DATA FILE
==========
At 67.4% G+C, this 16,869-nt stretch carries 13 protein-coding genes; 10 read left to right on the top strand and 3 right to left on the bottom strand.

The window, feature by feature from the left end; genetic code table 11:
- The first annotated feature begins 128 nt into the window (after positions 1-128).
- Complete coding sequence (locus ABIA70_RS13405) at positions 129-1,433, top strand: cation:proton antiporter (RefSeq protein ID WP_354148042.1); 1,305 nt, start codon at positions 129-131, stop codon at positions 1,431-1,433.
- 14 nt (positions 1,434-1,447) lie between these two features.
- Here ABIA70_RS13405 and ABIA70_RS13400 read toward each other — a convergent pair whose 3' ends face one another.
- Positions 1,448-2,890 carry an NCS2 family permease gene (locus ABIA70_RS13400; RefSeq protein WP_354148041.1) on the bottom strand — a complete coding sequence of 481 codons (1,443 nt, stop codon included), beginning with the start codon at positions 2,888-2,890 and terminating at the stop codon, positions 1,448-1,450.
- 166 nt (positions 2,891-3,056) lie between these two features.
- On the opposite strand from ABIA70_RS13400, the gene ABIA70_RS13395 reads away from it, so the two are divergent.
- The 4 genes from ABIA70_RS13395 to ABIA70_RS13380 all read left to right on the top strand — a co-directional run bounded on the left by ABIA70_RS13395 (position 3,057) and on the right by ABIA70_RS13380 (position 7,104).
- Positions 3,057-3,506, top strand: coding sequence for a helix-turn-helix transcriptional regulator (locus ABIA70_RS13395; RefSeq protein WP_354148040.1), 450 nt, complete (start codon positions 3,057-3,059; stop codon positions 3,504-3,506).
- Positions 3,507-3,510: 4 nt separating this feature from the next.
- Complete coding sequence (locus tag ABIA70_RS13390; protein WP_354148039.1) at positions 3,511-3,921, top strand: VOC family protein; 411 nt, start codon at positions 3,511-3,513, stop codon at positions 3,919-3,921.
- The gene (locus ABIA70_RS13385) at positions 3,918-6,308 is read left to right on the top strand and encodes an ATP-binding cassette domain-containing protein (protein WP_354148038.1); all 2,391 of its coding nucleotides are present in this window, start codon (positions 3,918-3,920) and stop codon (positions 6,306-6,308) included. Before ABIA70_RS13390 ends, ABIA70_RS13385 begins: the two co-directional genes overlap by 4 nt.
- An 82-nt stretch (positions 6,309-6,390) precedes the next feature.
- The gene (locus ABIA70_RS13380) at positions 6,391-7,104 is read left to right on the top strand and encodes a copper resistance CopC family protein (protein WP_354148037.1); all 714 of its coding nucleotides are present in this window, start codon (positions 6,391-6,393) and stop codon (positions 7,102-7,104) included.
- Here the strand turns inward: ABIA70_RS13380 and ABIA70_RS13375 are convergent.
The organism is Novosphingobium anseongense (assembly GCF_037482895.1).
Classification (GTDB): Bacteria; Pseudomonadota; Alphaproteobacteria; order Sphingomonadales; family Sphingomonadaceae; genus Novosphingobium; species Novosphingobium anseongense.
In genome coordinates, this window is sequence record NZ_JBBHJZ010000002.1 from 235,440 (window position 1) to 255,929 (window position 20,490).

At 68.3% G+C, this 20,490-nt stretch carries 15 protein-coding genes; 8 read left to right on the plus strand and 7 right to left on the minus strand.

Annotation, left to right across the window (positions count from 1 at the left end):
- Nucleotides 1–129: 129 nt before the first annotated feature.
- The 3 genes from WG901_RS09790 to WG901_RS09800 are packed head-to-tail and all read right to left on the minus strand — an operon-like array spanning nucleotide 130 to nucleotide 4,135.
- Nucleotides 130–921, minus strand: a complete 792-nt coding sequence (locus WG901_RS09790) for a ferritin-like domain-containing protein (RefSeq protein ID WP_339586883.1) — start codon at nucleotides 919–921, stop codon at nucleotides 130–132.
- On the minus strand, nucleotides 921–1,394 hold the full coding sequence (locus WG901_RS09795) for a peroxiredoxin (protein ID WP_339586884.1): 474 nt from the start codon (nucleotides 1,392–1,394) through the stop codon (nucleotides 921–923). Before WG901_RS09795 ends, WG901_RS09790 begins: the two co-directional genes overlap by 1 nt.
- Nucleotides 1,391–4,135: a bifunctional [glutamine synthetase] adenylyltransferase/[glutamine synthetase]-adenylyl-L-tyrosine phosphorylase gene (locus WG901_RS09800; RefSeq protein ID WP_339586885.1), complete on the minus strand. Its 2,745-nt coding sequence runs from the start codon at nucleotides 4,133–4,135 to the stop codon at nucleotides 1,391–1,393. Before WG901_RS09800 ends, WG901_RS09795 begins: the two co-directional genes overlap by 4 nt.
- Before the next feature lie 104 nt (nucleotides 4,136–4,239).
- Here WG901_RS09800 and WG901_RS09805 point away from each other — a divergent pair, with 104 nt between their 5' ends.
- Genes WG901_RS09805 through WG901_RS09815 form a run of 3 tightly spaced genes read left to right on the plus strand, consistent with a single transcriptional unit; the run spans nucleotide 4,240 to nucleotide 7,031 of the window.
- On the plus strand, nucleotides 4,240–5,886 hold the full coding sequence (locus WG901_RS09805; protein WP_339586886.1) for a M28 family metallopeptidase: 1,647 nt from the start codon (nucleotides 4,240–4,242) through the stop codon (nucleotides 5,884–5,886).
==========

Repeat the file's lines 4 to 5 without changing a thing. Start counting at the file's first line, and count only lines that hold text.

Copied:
- Complete coding sequence (locus ABIA70_RS13405) at positions 129-1,433, top strand: cation:proton antiporter (RefSeq protein ID WP_354148042.1); 1,305 nt, start codon at positions 129-131, stop codon at positions 1,431-1,433.
- 14 nt (positions 1,434-1,447) lie between these two features.